British marathon runner Ron Hill, who ran every day for a record 52 years, has died at the age of 82.
His clothing company Ronhill confirmed his death in a statement posted to social media on Sunday. Hill had been suffering from dementia.
‘It is with immense sadness we today mourn the passing of British running legend Dr Ron Hill MBE, our founder, our inspiration, a husband, a father, a grandfather, a runner.
‘We send our thoughts to May, Graham, Steve and all the family at this time,’ the post read, referring to Hill’s wife and sons.
Hill, the 1969 European Athletics Championships marathon gold-medal winner was the second man to break the two hours and 10 minutes barrier in the discipline.
The Accrington-born distance runner claimed marathon gold at the 1970 Commonwealth Games in Edinburgh and also won the 74th Boston Marathon – the first Brit to do so.
British marathon runner Ron Hill, who ran every day for a record 52 years, has died at the age of 82
Hill, the 1969 European Athletics Championships marathon gold-medal winner was the second man to break the two hours and 10 minutes barrier in the discipline
Without a trainer or a dietician, he broke world records at four different distances and represented Great Britain in the marathon at three Olympics, Tokyo in 1964, Mexico City in 1968, and Munich in 1972.
Throughout his career he often ran locally for the sheer enjoyment of the sport and talked of his longing to lace up his shoes again following a dementia diagnosis in 2017.
Hill also laid claim to the longest unbroken streak of running every day, that lasted 52 years and 39 days, from 1964 to 2017, clocking up more than 160,000 miles until a heart problem in 2016 forced him to stop.
Off the track, hill also completed a PhD in textile chemistry and founded his clothing company Ronhill in 1970 which pioneered and designed new types of running clothes.
It had a shop on Market Street in Hyde and is still going strong today with its products manufactured at Redfern Industrial Estate in the town.
In 2018, Hill recalled becoming the second man ever to break 2.10 as ‘One of the best days of my life!’
Hill photographed in 1969 after finishing trying out the course round Manchester for the Maxol Marathon race that year
He completed the feat at the Commonwealth Games in Edinburgh in 1970, finishing the race in two hours 9 minutes.
‘People said: ‘That pace is suicidal, he’ll never keep it up’. But I had everything under control.
‘I covered ten miles in 48 minutes and I was a bit tired, but my body was working perfectly and I knew I could win, so I put my head down and ran.’
Once, when he’d left his running shoes at home, he taped up his feet, ran the Salford Marathon barefoot and broke the course record. But he hardly made a penny from his sport.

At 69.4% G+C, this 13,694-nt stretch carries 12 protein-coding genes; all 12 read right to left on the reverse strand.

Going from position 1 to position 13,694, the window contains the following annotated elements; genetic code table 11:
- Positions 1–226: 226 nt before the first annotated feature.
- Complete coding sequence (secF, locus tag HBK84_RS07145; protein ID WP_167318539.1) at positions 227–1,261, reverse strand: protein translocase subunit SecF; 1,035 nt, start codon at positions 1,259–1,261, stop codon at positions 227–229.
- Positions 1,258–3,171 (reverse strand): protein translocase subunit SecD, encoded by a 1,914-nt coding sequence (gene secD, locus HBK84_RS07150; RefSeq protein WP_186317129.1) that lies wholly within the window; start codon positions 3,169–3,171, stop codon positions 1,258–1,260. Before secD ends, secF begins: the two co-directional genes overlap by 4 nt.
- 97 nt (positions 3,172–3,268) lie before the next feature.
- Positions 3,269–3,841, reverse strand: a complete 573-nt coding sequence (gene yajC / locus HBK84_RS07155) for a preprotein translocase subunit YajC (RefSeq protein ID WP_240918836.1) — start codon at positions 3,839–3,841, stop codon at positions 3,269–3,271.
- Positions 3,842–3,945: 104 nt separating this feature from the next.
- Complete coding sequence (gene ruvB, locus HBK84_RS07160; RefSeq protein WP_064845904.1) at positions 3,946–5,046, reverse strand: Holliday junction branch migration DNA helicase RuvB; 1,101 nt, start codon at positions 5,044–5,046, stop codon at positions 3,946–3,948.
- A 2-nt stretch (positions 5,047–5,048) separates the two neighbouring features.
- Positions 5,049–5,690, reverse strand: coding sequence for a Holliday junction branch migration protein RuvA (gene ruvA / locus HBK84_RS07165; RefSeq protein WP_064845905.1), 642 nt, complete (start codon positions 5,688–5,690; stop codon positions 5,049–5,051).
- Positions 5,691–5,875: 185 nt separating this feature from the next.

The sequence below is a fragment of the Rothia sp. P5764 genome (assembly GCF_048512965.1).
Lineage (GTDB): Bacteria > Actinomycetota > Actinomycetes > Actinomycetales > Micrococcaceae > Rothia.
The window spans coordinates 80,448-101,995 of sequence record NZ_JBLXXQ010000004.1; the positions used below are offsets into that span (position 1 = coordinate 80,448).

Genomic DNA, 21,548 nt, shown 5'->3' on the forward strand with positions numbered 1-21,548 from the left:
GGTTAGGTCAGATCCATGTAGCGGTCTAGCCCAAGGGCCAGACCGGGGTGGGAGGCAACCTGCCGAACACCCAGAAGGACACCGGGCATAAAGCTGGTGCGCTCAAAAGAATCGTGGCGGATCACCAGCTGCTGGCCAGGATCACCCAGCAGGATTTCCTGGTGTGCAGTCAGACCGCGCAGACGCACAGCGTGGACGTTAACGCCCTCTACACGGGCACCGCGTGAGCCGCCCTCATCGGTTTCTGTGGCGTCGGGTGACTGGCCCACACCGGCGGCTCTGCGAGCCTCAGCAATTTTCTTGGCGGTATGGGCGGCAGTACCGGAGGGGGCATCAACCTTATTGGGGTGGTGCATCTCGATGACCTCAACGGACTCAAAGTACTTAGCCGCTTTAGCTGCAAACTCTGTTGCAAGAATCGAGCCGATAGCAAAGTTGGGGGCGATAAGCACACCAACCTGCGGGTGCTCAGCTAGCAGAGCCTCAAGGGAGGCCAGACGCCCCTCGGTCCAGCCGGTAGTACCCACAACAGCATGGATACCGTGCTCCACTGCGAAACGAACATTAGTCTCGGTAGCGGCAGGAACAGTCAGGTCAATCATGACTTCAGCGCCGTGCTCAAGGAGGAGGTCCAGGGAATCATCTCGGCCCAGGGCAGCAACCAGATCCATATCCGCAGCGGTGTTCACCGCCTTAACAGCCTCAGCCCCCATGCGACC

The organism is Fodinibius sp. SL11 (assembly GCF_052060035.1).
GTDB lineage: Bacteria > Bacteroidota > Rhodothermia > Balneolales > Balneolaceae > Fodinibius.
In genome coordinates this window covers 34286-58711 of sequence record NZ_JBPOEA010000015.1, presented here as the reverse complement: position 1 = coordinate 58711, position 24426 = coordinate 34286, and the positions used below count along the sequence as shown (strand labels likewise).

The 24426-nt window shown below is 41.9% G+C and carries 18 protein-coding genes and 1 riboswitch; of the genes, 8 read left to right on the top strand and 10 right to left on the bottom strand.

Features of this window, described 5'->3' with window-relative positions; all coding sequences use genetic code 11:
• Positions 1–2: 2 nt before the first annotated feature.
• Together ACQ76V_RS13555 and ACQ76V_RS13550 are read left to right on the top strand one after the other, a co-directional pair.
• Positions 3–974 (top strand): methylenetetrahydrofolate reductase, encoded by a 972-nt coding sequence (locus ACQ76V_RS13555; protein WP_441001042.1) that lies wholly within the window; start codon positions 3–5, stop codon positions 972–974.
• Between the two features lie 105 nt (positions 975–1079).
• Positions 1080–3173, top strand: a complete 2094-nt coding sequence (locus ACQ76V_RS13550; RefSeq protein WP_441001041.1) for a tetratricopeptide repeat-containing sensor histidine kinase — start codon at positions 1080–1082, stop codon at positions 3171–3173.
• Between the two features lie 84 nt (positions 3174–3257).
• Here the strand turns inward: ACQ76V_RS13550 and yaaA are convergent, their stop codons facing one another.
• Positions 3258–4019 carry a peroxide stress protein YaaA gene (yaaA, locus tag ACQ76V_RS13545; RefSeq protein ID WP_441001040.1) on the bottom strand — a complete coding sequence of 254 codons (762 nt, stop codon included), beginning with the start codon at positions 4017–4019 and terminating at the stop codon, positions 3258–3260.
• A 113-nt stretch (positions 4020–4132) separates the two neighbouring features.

‘Three days’ running and the prizes were a pair of single sheets and a picnic hamper,’ he laughs.
‘When I smashed the record for the Boston Marathon, I got a bowl of beef stew,’ he said.
In 2016, Hill’s family began noticing changes in his behaviour and scans later revealed hardening of the arteries and decreased volume of the hippocampus, which is the area of the brain responsible for memories.
He went on to supporting the joint Alzheimer’s Research UK and Alzheimer’s Society Dementia Revolution fundraising campaign around the 2019 Virgin London Marathon.
‘I might forget to tell you something, I might be a little bit vaguer than before. But I’m still me, I’m still here, and I want you to treat me as you always did, because I’ve still got life to live — as far as I’m concerned, this race is far from run,’ he said in 2018.
Hill (left) watches Raymond Kimutai Bett win the 28th Athens Classic Marathon in 2010
Hill laid claim to the longest unbroken streak of running every day, that lasted 52 years and 39 days, from 1964 to 2017, clocking up more than 160,000 miles until a heart problem in 2016 forced him to stop. Pictured: Hill leading in the Race at Bolton
Fans paid tribute to the running legend on social media following the news of his death.
Alan Royston wrote on Twitter: ‘Very sad news indeed. Many like me from #Hyde will be deeply saddened by his passing. #RonHill was familiar face in the town. Not just a runner, a lovely man who gave his time to various events, he will be sadly missed. Condolences to all the family. RIP #RunningLegend.’
‘People throw the term legend around too easily. This man deserves that title and many more. RIP Ron. An inspiration to so many,’ another Twitter user wrote.
James Michie wrote: ‘Condolences to the family, but what an achievement his life successes were and I can’t believe my Ronhill tracksuit bottoms are still being used 35 years on! Quality’.
Athletics organisations also paid tribute, with British Athletics saying it was ‘deeply saddened’ to hear of Hill’s passing. ‘Our thoughts are with his family, friends and the athletics community at this difficult time.’
Many local teams that had a connection to Hill also posted remembrances.